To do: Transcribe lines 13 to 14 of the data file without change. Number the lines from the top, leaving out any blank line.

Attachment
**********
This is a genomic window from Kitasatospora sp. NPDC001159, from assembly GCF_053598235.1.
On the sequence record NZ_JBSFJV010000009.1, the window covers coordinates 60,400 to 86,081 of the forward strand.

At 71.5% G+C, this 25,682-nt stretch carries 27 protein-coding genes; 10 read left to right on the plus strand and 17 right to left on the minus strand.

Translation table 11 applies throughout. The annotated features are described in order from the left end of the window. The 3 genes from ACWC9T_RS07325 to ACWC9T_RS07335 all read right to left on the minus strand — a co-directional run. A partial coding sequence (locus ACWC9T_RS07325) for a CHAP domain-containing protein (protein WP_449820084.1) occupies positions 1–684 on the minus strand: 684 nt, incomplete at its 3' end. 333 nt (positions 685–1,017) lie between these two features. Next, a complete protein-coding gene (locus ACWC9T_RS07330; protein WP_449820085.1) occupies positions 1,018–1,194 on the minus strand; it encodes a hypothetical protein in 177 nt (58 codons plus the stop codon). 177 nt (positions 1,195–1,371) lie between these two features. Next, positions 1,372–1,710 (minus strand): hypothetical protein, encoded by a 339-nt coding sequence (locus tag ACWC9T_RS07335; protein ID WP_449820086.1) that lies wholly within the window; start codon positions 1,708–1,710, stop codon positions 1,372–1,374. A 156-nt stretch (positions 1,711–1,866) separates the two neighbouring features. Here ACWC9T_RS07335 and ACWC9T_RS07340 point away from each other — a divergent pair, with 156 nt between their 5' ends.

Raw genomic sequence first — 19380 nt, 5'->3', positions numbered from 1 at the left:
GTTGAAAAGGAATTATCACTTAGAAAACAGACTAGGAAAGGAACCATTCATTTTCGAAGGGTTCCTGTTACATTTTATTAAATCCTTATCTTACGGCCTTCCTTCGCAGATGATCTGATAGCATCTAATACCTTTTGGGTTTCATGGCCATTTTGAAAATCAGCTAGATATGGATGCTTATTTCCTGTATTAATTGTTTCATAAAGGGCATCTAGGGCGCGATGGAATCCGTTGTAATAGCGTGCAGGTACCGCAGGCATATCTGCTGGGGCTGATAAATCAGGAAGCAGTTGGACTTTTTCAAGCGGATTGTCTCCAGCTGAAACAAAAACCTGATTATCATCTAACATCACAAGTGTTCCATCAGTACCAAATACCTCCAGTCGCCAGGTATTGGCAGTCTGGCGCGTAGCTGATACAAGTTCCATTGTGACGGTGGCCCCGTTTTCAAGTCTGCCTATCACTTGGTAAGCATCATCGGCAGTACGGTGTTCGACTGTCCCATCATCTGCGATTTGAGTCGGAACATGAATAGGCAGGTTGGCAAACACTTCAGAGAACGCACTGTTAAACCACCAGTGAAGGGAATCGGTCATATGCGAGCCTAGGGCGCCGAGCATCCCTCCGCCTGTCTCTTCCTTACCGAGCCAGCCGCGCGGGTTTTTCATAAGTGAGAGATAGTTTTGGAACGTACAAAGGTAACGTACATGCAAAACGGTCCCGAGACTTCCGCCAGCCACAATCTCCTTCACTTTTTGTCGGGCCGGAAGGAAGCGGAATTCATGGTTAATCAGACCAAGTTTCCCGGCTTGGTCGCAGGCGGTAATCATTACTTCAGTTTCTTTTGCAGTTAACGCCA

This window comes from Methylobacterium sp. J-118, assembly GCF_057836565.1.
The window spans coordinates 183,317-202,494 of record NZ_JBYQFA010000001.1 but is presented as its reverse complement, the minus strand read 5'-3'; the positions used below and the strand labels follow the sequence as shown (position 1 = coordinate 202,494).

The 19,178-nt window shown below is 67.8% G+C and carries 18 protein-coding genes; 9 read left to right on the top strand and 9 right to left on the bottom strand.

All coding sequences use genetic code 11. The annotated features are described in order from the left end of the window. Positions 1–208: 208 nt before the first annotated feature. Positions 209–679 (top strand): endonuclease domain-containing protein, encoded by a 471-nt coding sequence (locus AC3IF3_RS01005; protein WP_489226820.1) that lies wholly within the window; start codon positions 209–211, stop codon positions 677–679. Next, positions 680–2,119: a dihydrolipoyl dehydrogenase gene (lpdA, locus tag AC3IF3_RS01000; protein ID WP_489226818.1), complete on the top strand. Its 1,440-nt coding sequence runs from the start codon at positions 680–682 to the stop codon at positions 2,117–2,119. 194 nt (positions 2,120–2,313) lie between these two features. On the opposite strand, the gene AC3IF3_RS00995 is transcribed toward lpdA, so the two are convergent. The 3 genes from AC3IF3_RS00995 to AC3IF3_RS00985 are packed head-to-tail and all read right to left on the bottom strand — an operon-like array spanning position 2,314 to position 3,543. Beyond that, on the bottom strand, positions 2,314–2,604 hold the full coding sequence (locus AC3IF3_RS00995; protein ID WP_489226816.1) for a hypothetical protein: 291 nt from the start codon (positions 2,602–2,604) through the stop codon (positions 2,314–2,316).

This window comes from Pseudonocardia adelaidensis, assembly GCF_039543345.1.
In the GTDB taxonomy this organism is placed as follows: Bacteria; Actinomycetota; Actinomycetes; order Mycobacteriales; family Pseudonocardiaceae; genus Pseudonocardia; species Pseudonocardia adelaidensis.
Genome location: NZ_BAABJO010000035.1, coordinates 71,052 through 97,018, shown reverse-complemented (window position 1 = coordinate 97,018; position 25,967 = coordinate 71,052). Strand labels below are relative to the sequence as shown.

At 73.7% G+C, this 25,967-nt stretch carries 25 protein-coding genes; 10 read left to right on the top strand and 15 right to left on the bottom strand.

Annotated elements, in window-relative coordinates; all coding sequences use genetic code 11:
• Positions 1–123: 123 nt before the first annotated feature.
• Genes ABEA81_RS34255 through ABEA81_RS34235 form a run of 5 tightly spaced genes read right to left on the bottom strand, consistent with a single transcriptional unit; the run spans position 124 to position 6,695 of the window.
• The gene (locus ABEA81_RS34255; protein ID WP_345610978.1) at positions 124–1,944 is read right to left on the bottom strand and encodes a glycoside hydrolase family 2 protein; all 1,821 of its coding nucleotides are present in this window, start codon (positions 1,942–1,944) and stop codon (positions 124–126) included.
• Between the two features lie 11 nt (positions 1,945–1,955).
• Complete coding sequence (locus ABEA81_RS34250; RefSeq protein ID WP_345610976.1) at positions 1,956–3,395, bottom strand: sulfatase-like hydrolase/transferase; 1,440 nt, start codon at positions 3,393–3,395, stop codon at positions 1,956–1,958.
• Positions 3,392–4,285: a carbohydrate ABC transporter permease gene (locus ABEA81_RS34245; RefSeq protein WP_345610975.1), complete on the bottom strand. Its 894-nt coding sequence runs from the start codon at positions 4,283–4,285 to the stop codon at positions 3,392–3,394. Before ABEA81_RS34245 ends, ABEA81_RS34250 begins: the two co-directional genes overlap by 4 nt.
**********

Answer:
Genome location: NZ_BAABJO010000035.1, coordinates 71,052 through 97,018, shown reverse-complemented (window position 1 = coordinate 97,018; position 25,967 = coordinate 71,052). Strand labels below are relative to the sequence as shown.

At 73.7% G+C, this 25,967-nt stretch carries 25 protein-coding genes; 10 read left to right on the top strand and 15 right to left on the bottom strand.